Hospital-acquired infections remain a major killer. Pneumonia and blood stream infections are responsible for nearly 50,000 deaths each year. These are called nosocomial infections because they are caught as a result of getting medical care. Many could have been prevented. In some cases they are related to ventilators, catheters or other equipment. Hand washing remains a big concern, but it is only the first step to controlling infections within the hospital. Patients should compare the rates of hospital-acquired infections before choosing a hospital.

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  1. HA
    Reply

    My husband had 5 surgeries in the past 5 years. He was in three different best known hospitals, but he still contracted staph infections three times. I tried to stay with him most of the day and I assume the staff washed their hands when they cared for him. however, he was not lucky.

  2. vce
    Reply

    My mother died from the results of staph infection. I reported the hospital to the AMA and several other agencies.
    The state of California said there were no reports of that hospital having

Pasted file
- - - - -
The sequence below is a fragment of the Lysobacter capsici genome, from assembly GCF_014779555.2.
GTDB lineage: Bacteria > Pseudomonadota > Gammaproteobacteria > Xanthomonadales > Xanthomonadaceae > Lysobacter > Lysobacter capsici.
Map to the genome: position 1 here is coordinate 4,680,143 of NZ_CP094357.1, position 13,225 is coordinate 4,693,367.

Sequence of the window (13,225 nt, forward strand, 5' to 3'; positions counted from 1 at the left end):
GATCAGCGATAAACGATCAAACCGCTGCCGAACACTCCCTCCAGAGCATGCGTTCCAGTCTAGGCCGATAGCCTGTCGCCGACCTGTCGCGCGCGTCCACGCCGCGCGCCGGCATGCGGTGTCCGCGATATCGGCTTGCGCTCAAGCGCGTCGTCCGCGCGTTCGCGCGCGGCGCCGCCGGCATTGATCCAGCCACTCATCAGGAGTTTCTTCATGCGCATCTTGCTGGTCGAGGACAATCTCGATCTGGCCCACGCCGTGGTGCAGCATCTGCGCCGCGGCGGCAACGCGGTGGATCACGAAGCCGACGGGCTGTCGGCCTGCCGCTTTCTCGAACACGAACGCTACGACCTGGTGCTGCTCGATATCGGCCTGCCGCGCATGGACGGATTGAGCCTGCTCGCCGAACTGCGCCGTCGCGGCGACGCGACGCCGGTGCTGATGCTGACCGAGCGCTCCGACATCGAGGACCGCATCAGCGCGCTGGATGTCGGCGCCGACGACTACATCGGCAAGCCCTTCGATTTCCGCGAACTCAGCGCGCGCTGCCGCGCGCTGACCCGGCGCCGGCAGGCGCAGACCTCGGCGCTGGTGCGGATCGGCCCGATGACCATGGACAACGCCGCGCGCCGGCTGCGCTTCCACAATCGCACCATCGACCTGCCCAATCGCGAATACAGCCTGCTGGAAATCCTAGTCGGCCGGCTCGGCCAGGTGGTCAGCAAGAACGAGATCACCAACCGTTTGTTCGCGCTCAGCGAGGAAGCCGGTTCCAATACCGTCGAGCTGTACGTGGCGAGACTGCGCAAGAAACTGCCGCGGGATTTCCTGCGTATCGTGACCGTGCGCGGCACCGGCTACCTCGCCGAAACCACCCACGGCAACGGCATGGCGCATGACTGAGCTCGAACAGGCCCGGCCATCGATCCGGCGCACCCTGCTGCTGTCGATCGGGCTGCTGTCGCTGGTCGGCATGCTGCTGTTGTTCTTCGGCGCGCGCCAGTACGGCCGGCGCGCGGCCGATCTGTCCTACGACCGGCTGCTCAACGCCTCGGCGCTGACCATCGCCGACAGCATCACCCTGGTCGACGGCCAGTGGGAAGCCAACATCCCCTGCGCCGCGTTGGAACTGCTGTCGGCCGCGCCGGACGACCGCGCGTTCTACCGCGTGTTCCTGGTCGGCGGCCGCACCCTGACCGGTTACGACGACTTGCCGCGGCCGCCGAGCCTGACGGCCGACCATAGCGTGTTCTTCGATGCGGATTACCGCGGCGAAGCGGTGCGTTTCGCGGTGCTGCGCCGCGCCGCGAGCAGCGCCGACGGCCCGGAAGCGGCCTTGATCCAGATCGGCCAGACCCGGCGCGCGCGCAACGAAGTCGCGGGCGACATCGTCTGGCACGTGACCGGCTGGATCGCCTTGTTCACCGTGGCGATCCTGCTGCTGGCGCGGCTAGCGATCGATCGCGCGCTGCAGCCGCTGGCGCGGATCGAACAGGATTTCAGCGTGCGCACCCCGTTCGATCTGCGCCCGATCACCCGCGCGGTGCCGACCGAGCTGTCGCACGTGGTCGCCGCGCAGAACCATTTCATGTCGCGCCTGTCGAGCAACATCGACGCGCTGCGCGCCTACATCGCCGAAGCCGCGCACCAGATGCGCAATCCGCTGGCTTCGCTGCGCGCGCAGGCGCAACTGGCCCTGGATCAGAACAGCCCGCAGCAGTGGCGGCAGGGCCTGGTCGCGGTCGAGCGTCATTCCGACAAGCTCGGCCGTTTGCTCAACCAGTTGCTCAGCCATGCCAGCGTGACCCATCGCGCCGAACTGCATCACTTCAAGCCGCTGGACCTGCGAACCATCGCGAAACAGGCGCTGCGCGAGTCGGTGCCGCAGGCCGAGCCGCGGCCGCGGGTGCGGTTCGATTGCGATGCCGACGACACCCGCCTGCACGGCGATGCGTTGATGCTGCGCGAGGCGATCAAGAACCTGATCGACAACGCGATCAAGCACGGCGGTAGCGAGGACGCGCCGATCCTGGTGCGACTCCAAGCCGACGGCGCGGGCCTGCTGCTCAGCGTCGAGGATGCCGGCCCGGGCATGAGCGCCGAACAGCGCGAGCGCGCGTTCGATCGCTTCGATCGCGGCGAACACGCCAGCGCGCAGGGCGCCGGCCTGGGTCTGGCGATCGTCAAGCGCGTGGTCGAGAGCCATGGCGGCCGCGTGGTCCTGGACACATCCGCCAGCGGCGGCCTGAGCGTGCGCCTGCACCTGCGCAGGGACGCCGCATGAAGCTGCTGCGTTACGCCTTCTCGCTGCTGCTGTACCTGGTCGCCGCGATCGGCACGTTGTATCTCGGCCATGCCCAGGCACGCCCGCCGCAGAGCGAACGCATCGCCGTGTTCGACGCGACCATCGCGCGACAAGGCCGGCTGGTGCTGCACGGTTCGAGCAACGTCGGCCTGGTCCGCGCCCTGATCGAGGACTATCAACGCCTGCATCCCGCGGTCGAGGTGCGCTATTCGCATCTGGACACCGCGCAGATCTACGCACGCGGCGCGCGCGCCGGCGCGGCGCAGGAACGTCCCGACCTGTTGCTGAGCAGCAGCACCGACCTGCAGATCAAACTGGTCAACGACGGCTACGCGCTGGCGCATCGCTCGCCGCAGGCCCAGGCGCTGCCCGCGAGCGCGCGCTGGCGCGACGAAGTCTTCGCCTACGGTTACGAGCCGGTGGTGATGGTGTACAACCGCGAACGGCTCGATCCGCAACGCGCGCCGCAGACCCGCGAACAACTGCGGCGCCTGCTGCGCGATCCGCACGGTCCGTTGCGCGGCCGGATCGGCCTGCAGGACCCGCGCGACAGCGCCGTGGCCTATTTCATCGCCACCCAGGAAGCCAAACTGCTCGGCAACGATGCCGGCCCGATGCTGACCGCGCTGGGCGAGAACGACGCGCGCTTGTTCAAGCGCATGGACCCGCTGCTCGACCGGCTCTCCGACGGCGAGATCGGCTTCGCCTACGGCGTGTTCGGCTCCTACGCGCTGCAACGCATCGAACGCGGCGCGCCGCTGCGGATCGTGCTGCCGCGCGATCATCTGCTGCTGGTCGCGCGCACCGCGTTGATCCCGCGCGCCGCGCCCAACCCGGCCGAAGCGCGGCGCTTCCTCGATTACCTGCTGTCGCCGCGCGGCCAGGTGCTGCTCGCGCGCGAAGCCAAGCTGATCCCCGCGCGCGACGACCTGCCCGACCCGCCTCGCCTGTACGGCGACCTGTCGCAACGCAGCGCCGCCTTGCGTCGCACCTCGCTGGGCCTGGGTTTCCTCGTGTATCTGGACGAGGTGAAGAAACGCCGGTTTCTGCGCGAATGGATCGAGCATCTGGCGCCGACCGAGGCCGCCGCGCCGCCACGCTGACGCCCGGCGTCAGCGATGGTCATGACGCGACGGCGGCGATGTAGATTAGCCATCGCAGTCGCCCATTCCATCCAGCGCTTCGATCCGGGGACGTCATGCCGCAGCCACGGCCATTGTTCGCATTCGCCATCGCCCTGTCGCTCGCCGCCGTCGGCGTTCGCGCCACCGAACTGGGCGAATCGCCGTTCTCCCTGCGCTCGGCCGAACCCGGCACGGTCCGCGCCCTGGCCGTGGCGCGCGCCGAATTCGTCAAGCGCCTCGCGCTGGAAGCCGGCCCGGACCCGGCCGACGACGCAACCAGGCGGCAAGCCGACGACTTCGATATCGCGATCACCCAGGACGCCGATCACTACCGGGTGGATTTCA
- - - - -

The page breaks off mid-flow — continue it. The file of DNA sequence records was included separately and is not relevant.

patients with an infection. However, there were two other patients in ICU when my mother was there that had staff infection. I thought hospitals were suppose to report infections. She had broken a hip and the infection was at the sight of the incision. The doctors ignored it and so did the hospital.

  3. M Poole
    Reply

    It would be helpful to have a link to web site(s) where we can check on a hospital’s record. Also a listing of what they are required to report.

  4. STEVE
    Reply

    I too would like to know how to get the infection statistics. From everything I have read or heard it is almost impossible.

  5. Wes
    Reply

    Hospitals and doctors do seem to be taking this more seriously. I have had two instances in the past year and a half where the doctor or hospital requested I shower with an antibacterial soap before a procedure. For a catheter ablation in the hospital, I was asked to shower the night before and the next morning before leaving for the hospital. The second situation was for outpatient surgery for a cyst on my toe where they only requested a morning shower with the provided soap. Would love to know if this shower procedure have been shown to cut down on rates of infections.

  6. Tom W.
    Reply

    How can patients compare the rates of hospital-acquired infections before choosing a hospital?

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